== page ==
Transparency and the disclosure of risk information in the banking sector

Transparency and the disclosure of risk information in the banking sector Philip M. Linsley* and Philip J. Shrives Received: 1st February, 2005 *The University of Hull, Scarborough Management Centre, Filey Road, Scarborough, YO11 3AZ, UK; tel: +44 (0) 1723 357270, fax: +44 (0) 1723 357119; e-mail: p.linsley@hull.ac.uk, Philip M. Linsley is a lecturer at the University of Hull specialising in finance and risk management. Philip J. Shrives is a principal lecturer at Northumbria University specialising in financial reporting. with their implications for the proposed disclosure requirements. INTRODUCTION Banks disseminate significant amounts of information which is then publicly available for use by shareholders and other stakeholders. There have, however, been calls for even greater disclosure to occur to ensure readers are fully able to assess the performance of a firm. One aspect of this disclosure debate centres on the issue of risk reporting. If shareholders and other interested parties are to be able to understand the risk profile of the firm, they need to receive information about the risks a firm faces and how the directors are managing those risks. It is argued that, at present, limited risk disclosure occurs and therefore firms are not fully transparent in this respect. The outcome of improved risk transparency should ultimately be that http://www.deepdyve.com/assets/images/DeepDyve-Logo-lg.png Journal of Financial Regulation and Compliance Emerald Publishing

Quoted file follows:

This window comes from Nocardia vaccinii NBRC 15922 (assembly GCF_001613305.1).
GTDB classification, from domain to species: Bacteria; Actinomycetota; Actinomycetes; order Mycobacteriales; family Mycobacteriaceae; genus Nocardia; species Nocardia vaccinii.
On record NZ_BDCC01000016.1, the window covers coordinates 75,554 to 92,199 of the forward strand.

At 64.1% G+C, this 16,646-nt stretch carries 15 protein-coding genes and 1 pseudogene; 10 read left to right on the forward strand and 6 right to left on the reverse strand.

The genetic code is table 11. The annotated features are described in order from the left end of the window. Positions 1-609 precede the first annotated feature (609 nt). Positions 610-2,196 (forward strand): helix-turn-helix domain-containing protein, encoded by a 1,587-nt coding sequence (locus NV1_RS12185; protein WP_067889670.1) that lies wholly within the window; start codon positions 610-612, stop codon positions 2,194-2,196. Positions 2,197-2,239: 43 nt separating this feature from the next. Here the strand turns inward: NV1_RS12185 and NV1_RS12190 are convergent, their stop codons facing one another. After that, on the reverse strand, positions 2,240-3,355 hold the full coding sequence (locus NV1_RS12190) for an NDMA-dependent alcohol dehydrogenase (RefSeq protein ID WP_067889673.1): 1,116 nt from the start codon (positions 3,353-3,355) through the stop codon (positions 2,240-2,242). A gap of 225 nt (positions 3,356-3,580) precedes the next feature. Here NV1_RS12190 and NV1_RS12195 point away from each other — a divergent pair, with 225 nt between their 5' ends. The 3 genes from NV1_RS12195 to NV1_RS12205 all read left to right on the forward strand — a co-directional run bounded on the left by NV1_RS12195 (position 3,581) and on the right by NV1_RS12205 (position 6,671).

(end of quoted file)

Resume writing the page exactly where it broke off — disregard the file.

Transparency and the disclosure of risk information in the banking sector

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Publisher
Emerald Publishing
Copyright
Copyright © Emerald Group Publishing Limited
ISSN
1358-1988
DOI
10.1108/13581980510622063
Publisher site
See Article on Publisher Site

Abstract

Philip M. Linsley* and Philip J. Shrives Received: 1st February, 2005 *The University of Hull, Scarborough Management Centre, Filey Road, Scarborough, YO11 3AZ, UK; tel: +44 (0) 1723 357270, fax: +44 (0) 1723 357119; e-mail: p.linsley@hull.ac.uk, Philip M. Linsley is a lecturer at the University of Hull specialising in finance and risk management. Philip J. Shrives is a principal lecturer at Northumbria University specialising in financial reporting. with their implications for the proposed disclosure requirements. INTRODUCTION Banks disseminate significant amounts of information which is then publicly available for use by shareholders and other stakeholders. There have, however, been calls for even greater disclosure to occur to ensure readers are fully able to assess the performance of a firm. One aspect of this disclosure debate centres on the issue of risk reporting. If shareholders and other interested parties are to be able to understand the risk profile of the firm, they need to receive information about the risks a firm faces and how the directors are managing those risks. It is argued that, at present, limited risk disclosure occurs and therefore firms are not fully transparent in this respect. The outcome of improved risk transparency should ultimately be that

Journal

Journal of Financial Regulation and ComplianceEmerald Publishing

Published: Sep 1, 2005

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